The City of Toronto and its 23,000 inside workers will be in a legal lockout or strike position as of March 24, after the province accepted the city's request for a 'no-board' report from the province's Ministry of Labour.
The move is the last legal step before a possible work stoppage.
Tim Maguire, president of CUPE Local 79, said Thursday the union wants a deal, not a work stoppage.
"We're not looking for a conflict," Maguire said. "We're looking to get a negotiated settlement."
CUPE Local 79, the city's largest union, says its concerns include flexibility for its workers, particularly part-time employees.
"For full time members there is a proposal to cut hours by five hours a week, which means a cut in income of nearly seven per cent," Maguire said.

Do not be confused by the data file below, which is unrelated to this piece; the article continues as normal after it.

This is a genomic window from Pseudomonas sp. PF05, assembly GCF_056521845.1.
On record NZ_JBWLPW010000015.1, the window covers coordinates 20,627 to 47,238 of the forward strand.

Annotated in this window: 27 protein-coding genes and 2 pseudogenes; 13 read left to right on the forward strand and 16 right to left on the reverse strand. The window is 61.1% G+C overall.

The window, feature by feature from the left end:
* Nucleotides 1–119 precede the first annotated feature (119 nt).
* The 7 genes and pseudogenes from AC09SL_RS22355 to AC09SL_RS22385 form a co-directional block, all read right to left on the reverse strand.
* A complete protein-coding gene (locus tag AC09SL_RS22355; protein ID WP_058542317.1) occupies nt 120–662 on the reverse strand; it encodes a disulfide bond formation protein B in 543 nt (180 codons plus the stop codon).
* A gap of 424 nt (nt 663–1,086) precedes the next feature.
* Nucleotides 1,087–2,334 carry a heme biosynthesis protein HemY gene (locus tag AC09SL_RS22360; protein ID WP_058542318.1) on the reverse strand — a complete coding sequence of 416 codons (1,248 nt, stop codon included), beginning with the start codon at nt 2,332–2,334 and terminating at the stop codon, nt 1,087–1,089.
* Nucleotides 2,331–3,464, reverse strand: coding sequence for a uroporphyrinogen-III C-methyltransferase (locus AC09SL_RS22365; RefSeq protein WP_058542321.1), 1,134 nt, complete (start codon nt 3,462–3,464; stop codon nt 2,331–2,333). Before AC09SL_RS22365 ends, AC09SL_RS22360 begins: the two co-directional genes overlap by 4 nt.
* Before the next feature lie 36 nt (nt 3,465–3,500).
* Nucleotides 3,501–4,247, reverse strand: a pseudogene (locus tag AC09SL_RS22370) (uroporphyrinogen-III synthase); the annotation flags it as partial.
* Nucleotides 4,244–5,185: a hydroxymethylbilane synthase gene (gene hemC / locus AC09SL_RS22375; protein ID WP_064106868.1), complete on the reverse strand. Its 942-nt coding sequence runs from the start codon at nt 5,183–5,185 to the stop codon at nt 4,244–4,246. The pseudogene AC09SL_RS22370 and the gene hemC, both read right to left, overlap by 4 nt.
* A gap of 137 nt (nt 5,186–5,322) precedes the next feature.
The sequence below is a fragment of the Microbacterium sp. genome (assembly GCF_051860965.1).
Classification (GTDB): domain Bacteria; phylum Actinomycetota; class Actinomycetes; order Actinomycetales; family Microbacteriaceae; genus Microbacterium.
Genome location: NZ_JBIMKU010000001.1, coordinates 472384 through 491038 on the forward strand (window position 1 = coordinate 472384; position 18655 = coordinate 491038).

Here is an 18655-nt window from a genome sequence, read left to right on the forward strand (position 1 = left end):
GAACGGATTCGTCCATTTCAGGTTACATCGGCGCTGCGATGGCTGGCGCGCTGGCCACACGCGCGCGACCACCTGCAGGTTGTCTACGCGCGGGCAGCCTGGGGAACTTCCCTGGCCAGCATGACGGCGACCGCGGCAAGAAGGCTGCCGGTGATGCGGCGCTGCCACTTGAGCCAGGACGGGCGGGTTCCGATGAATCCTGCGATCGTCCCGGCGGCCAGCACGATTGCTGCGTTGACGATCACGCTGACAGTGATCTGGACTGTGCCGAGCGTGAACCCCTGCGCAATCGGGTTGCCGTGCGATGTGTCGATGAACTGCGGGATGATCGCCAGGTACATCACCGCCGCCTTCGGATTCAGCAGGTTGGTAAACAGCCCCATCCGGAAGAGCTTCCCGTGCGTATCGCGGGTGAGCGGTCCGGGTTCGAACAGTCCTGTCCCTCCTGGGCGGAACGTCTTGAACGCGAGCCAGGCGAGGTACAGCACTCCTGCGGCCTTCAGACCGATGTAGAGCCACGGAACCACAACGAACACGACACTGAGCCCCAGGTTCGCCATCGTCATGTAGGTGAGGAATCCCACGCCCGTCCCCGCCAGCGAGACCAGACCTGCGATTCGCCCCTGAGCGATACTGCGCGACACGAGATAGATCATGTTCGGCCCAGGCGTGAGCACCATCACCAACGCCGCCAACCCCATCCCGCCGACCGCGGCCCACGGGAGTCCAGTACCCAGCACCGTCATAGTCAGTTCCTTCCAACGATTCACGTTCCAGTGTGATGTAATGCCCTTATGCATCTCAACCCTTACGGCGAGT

He added that the city has also proposed cutting the overlap time between caregiver shifts.
“It’s important for us, it’s important for the public, to have that kind of interface between caregivers in caring for our grandparents and our parents,” Maguire said.
Services provided by the union include long-term care, daycare, lifeguards, building inspection and clerical work.
The city is also at an impasse with the Toronto Public Library's union. Both sides in that contract dispute will be in a legal lockout or strike position by 12:01 a.m. March 24.